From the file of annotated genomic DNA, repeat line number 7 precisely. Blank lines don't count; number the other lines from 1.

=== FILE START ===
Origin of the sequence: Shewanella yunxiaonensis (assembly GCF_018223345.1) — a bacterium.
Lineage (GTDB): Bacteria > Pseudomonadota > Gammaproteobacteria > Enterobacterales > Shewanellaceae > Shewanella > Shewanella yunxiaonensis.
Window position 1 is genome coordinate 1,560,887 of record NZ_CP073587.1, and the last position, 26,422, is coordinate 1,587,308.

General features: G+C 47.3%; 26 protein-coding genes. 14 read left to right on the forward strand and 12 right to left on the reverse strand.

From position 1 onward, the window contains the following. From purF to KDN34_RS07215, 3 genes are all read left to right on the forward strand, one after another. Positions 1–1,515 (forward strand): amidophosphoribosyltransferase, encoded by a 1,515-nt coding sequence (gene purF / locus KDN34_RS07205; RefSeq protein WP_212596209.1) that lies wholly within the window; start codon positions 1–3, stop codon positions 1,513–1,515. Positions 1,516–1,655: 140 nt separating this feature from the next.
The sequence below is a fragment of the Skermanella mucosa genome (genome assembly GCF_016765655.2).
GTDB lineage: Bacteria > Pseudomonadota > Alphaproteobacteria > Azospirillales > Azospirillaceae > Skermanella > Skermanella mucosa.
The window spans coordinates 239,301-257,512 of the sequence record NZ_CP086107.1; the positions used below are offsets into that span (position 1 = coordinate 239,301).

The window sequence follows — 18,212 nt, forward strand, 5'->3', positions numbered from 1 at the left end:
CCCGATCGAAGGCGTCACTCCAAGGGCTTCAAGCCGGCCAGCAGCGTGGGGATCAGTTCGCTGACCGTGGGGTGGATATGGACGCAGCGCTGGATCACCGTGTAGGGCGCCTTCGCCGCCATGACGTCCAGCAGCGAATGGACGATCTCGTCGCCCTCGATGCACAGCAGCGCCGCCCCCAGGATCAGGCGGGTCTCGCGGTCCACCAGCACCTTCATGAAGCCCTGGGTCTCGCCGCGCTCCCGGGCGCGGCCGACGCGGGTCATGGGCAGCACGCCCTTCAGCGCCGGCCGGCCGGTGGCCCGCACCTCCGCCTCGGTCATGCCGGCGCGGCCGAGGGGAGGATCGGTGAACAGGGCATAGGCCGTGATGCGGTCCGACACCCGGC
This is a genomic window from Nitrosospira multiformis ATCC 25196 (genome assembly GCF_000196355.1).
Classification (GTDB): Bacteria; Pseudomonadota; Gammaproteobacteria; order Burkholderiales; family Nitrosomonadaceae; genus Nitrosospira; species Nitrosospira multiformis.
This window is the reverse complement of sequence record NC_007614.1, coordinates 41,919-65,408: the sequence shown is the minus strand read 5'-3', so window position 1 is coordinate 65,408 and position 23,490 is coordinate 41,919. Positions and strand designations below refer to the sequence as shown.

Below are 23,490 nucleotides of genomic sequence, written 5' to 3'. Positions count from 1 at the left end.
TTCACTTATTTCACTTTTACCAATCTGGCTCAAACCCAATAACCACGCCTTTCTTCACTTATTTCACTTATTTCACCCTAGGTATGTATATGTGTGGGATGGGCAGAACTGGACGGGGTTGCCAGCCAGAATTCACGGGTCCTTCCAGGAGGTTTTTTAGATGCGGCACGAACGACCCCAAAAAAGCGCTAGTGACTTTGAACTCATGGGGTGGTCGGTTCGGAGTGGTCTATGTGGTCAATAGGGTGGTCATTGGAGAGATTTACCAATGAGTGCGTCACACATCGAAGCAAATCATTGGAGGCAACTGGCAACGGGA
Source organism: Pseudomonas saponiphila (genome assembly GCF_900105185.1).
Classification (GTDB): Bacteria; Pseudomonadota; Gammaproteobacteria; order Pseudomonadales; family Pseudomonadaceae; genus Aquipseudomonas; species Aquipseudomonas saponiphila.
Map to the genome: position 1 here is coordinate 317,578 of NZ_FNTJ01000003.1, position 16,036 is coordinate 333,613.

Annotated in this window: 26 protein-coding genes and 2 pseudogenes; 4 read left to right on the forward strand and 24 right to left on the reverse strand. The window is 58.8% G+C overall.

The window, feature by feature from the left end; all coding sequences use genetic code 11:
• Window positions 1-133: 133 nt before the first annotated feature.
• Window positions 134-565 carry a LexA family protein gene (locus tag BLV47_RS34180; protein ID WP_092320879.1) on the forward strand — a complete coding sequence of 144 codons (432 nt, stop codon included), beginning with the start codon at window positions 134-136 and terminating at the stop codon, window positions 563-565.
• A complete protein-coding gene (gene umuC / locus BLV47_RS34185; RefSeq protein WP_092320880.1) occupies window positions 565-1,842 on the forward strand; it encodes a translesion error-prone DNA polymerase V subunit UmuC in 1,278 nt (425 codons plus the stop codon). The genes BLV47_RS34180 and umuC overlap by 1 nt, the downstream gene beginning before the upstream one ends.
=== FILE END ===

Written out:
GTDB lineage: Bacteria > Pseudomonadota > Alphaproteobacteria > Azospirillales > Azospirillaceae > Skermanella > Skermanella mucosa.